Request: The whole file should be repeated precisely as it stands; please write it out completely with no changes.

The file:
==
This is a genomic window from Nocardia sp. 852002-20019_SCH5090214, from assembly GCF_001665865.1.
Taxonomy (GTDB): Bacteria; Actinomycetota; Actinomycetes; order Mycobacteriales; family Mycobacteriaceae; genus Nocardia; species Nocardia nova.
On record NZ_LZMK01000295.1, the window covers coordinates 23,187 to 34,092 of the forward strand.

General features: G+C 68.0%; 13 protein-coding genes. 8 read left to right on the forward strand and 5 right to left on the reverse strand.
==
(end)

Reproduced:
This is a genomic window from Nocardia sp. 852002-20019_SCH5090214, from assembly GCF_001665865.1.
Taxonomy (GTDB): Bacteria; Actinomycetota; Actinomycetes; order Mycobacteriales; family Mycobacteriaceae; genus Nocardia; species Nocardia nova.
On record NZ_LZMK01000295.1, the window covers coordinates 23,187 to 34,092 of the forward strand.

General features: G+C 68.0%; 13 protein-coding genes. 8 read left to right on the forward strand and 5 right to left on the reverse strand.